That said, don’t worry if you think you have waited too long. Puberty offers a wonderful “window” of opportunity. As physical changes become noticeable, parents can begin by simply commenting on the changes about to or already happening. Sometimes planning a shopping time for new-sized clothes or even first bras can be a fun way to open discussion of other changes going on. Clothing also offers an insight into self-image and attitudes toward growing up. It is good to affirm the changes in a matter-of-fact way. Other opportunities include watching TV shows and commercials with your child. There are sure to be sexual references along the way.

   When it comes to TV and clothing, setting limits is most important. If you think it is inappropriate, set limits. Experts commonly agree that children need and want limits and rules. As they become more independent and influenced by peers, this does not change. Children grappling with changed bodies, changed social patterns and new responsibilities are bolstered by knowing that there are boundaries and rules to guide them. Another, more traditional approach to discussion is books on the subject. Buying, reading and then giving an age–appropriate book is a simple way to begin discussion. Let your child know you read and liked the book and would like to discuss it when they are ready.

   Of course you can wait until middle-school when most districts offer Health Education as a required course. At this level, sex and reproductive issues are introduced. By this time, most students are well into puberty and are finding the opinions and acceptance of peers very important. If you have waited this long, you should still get information on the curriculum and have discussions about it at home. By the time most children are 10 years old (or sooner, if ready), they need to understand the anatomical and physiological changes about to occur or already happening. Both boys and girls should have an understanding of hormones and how these make secondary sex changes in their bodies.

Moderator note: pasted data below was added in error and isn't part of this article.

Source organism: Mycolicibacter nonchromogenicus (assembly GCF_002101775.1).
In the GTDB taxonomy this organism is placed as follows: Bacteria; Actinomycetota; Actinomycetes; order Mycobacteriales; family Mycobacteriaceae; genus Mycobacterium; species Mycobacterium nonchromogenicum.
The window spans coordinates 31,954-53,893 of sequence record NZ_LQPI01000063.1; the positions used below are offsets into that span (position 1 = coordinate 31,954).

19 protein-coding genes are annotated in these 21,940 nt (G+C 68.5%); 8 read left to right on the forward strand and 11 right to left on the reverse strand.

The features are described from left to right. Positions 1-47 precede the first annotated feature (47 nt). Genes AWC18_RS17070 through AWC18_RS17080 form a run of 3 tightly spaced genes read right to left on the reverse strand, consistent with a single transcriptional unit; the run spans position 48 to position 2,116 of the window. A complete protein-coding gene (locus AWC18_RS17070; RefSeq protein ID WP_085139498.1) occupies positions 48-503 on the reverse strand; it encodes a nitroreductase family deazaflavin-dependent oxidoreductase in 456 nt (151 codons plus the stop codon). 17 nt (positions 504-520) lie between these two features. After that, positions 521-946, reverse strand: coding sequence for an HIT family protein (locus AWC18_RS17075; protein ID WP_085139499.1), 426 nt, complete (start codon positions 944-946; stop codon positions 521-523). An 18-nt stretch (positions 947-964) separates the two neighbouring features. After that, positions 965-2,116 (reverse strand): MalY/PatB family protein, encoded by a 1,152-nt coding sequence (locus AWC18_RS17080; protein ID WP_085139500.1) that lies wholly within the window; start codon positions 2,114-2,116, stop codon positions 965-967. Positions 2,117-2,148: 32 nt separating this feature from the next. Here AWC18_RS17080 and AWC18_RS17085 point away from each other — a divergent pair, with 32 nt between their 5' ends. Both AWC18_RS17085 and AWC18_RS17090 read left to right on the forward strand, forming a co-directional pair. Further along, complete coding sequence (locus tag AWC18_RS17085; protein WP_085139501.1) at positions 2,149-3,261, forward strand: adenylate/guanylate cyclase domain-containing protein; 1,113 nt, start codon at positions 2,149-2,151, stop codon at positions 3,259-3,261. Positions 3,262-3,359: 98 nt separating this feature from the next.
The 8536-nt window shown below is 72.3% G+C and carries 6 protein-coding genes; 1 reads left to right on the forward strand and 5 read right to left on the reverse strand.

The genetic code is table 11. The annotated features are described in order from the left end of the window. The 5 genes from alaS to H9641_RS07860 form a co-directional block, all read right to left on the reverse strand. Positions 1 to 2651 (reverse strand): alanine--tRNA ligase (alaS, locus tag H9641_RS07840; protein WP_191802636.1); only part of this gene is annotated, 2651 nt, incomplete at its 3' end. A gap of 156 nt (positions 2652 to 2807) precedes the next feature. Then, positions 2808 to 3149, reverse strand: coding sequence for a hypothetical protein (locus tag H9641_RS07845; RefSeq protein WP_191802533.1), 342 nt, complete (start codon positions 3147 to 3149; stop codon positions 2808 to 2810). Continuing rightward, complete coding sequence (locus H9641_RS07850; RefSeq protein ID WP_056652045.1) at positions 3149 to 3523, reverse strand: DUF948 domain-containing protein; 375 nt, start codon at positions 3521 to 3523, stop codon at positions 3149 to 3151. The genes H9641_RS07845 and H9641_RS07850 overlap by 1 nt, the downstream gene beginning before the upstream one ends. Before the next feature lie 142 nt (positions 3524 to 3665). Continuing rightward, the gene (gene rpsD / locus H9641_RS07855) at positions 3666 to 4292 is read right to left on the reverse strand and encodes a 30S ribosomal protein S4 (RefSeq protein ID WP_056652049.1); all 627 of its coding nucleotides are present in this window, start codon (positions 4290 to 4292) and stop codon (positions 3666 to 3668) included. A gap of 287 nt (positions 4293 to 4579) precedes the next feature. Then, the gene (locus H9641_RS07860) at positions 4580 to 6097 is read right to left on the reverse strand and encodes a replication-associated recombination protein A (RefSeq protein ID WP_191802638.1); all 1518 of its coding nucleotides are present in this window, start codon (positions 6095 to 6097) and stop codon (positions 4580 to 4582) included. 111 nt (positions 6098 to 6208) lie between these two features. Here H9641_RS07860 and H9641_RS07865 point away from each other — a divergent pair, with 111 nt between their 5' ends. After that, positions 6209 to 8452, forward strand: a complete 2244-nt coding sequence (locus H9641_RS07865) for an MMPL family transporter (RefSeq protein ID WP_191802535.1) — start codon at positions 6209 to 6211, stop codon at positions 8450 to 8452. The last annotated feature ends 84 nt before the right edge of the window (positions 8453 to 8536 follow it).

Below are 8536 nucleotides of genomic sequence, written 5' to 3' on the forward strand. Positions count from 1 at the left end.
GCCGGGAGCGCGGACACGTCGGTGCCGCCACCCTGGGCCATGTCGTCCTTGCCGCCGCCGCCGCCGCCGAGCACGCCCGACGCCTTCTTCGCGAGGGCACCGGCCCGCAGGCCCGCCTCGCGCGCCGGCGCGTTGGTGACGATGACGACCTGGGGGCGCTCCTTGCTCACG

The fact that this is all perfectly normal and, in fact, a good thing, makes dealing with hair growth in new places, acne and menstruation more acceptable.

   Once this foundation is in place, there should be discussions about menstruation and spermatogenesis. There is so much information on the Internet and in books, parents can become instant experts.

   In a society that dictates often unreasonable standards for beauty, it is important that there is discussion about body image at this time. Puberty is a time of great anxiety about being different. Short boys, chubby girls and being flat-chested are all causes for worry. When there is an understanding that puberty is a process that occurs over several years, these fears may be allayed. It is also important for both boys and girls to have an understanding of changes in the opposite sex. This is important in establishing both sensitivity and parity. Healthy attitudes about sexuality start here.

   Finally, there are all those subjects that follow: Hygiene, fitness, dating and relationships, safe sex, AIDS, and more. You should be there to inform and guide.

   But for now, if you are the parent of a younger child don’t miss your “window” . It is wide open for now, but the seasons are about to change.

SUGGESTED READING
 
For Parents:

Sex and Sensibility: The Thinking Parent’s Guide to Talking Sense About Sex, Deborah Roffman

But How’d I Get in There in the First Place? Talking to Your Young Child About Sex, Deborah Roffman

For Children:

My Body, My Self (For Boys or Girls), Lynda Madaras

It’s So Amazing: A Book About Eggs, Sperm, Birth and Babies, and Families, Robie Harris

Changing You: A Guide to Body Changes and Sexuality, Gail Saltz and Lynne Avril Cravath

Amazing You: Getting Smart About Your Private Body Parts, Gail Saltz and Lynne Avril Cravath
American Girl Series — Growing Up Books

BARBARA SANTARELLI has been a school nurse in White Plains for the past 17 years. Before that, her work included five years in an adolescent in-patient unit in a major hospital. For the past 15 years, she has dedicated herself to Puberty Education programs. Her focus on the niche group (9- to 11-year-olds) is part of the permanent curriculum in the White Plains public schools, and she offers the program to private schools and organizations as an after-school program called ”Tween Scene 101”.  She can be reached at [email protected] or (914) 779-7896.